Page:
In the now infamous words of Brenda from Bristol ‘not another one!’ was exactly my reaction when hearing the season announcement that Tartuffe would be making its way to the Lyttelton stage at the National Theatre. But, you can never have too many plays by dead white guys, so off I went to Molière’s comedy classic that flirts fact with fiction and pokes fun at the bourgeoisie.
John Donnelly‘s updated script is modern, fun but definitely not risqué. Banned twice by King Louis XIV of France in the 17th Century, this revision certainly doesn’t ruffle as many feathers as it once did. Instead of 1660s Paris, our modern Tartuffe (Denis O’Hare) lands amongst the cushy, metropolitan elite of Highgate. O’Hare takes the lead with ease, adding charm and slapstick to his hippie shaman act.
Shabby Tartuffe bewitches the disillusioned Orgon (Kevin Doyle) with otherworldly chanting bullshit and coaxes the father of two into giving him board and lodging in return for instilling some much needed discipline to the dysfunctional family. This infuriates Orgon’s wife Elmeire played by the desperate yet brilliantly camply dressed Olivia Williams. Needless to say things don’t end up quite as Orgon had planned, especially considering his dirty past in dodgy political dealings.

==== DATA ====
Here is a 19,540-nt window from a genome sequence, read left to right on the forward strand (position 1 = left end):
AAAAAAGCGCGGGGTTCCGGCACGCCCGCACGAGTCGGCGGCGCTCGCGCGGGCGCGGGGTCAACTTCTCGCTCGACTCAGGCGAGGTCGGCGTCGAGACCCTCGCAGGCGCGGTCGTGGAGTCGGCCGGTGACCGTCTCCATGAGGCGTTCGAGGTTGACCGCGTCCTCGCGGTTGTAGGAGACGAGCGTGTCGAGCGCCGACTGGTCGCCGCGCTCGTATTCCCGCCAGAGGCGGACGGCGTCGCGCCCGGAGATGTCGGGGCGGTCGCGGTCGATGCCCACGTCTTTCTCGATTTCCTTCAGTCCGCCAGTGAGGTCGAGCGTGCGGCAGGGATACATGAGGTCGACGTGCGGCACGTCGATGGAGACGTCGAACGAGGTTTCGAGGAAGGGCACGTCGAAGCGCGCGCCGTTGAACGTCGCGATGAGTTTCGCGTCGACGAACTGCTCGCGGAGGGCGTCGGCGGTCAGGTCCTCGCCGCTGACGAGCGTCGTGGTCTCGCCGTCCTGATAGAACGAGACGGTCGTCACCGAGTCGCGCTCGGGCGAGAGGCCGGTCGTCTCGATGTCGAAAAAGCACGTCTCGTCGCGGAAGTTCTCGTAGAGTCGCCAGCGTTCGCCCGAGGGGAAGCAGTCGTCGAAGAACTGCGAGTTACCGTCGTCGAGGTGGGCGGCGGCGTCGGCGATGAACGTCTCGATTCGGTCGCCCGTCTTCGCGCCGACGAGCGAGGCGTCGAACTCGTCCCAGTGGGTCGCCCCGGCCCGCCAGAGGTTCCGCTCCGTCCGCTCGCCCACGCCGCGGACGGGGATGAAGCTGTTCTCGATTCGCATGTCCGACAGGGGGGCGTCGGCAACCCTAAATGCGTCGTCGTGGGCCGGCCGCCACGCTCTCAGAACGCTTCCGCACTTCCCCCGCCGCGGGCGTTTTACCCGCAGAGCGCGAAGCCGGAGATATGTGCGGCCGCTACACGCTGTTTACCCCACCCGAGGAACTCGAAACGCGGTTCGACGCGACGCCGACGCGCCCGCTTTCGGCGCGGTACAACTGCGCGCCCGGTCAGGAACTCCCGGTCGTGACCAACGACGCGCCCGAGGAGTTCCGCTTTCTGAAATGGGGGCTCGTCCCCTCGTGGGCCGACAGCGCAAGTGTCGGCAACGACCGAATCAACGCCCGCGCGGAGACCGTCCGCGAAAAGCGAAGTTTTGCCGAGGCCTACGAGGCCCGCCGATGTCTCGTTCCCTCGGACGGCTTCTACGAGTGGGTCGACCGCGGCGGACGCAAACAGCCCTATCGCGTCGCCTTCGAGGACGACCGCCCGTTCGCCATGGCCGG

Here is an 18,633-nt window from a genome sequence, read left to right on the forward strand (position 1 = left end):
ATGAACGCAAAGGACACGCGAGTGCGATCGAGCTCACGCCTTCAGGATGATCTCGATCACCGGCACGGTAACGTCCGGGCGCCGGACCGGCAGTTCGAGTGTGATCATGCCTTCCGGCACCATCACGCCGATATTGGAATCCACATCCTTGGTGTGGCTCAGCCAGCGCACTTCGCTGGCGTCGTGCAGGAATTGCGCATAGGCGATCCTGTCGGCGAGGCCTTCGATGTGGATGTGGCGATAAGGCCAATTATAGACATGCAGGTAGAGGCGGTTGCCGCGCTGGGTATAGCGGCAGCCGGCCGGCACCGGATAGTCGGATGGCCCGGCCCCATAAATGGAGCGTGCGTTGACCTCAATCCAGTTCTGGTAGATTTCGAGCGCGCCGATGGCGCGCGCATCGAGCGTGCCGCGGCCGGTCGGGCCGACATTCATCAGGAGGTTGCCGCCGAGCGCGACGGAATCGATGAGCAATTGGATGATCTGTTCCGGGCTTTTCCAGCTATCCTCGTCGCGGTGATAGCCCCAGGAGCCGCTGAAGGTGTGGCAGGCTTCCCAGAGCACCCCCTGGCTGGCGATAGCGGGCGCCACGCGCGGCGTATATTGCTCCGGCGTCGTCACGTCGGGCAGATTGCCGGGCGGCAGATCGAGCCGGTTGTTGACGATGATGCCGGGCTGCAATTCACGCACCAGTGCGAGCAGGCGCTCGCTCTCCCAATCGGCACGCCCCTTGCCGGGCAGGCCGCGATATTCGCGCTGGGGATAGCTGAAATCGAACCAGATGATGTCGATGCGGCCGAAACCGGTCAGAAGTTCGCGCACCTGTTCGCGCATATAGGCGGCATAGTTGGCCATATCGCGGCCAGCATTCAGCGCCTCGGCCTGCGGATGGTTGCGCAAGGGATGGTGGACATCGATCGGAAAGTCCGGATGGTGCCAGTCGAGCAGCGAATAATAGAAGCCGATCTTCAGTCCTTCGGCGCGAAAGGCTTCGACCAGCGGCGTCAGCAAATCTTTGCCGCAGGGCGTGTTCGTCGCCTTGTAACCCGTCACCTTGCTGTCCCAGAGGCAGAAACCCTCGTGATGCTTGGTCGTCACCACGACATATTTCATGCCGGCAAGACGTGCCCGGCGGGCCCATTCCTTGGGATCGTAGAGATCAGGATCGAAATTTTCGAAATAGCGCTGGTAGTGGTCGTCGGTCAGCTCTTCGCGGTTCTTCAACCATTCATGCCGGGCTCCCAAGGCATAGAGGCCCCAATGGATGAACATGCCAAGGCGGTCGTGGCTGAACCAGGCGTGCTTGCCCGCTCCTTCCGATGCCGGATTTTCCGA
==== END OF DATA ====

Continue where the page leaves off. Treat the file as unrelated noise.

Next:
Housemaid Dorine (Kathy Kiera Clarke) leads the hapless family into hatching a plan to expose Tartuffe as the melding trickster he really is, and some light humour ensues. Clarke is a joy to watch, particularly when exasperated by the idle daughter Mariane who is besotted by the socialist street poet Valere (Geoffrey Lumb).
Robert Jones’s gorgeous set is a banquet of luxe, mid-century modern interior design- think flatpack made.com furniture matched with period walls painted in Farrow and Ball’s most gorgeous teal blue. His work really does steal the show- we were meant to be poking fun at the ludicrously rich, but it’s so crass to make fun of people who have such impeccable taste!
For a play about finding hope in falsehoods you’d think there would be something appropriately sharp to say, especially considering this being the third major Tartuffe revival in the past 18 months. Donnelly’s pallid ending really butchers the flow of his writing. Orgon cries ‘I want things to be as they were when I was young’, a clutching attempt at making the piece seem relevant.
Jokes certainly aren’t aplenty, but there are ones that do land well like ‘the benefits of advancing years is not give two shits’. In the final verse the stage tilts, sliding the family across the parquet floor, a loose metaphor to symbolise how Tartuffe’s existence has flipped their lives upside down forever. But this piece is far from being as politically punchy as it thinks it is, in fact it’s a muddle of underdeveloped characters and lacklustre meandering. If only the trickster Tartuffe had a few more tricks up his sleeve.
Review written by Niall Hunt.
Tartuffe is currently showing until Tuesday 30th April 2019 at the National Theatre. To find out more about the production, visit here…
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